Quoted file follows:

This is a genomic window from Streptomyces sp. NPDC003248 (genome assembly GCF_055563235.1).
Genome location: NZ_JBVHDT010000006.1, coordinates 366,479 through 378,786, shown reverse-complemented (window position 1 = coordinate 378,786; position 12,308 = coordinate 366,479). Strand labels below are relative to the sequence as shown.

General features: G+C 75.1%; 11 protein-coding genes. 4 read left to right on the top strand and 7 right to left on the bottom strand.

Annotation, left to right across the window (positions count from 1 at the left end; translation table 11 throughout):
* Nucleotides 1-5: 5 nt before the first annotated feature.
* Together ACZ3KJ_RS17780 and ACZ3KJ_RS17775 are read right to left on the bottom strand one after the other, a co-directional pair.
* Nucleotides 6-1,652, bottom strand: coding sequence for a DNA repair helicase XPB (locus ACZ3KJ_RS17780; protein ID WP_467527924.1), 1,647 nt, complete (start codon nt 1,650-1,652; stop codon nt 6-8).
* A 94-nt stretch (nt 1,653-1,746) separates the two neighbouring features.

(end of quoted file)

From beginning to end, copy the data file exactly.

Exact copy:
This is a genomic window from Streptomyces sp. NPDC003248 (genome assembly GCF_055563235.1).
Genome location: NZ_JBVHDT010000006.1, coordinates 366,479 through 378,786, shown reverse-complemented (window position 1 = coordinate 378,786; position 12,308 = coordinate 366,479). Strand labels below are relative to the sequence as shown.

General features: G+C 75.1%; 11 protein-coding genes. 4 read left to right on the top strand and 7 right to left on the bottom strand.

Annotation, left to right across the window (positions count from 1 at the left end; translation table 11 throughout):
* Nucleotides 1-5: 5 nt before the first annotated feature.
* Together ACZ3KJ_RS17780 and ACZ3KJ_RS17775 are read right to left on the bottom strand one after the other, a co-directional pair.
* Nucleotides 6-1,652, bottom strand: coding sequence for a DNA repair helicase XPB (locus ACZ3KJ_RS17780; protein ID WP_467527924.1), 1,647 nt, complete (start codon nt 1,650-1,652; stop codon nt 6-8).
* A 94-nt stretch (nt 1,653-1,746) separates the two neighbouring features.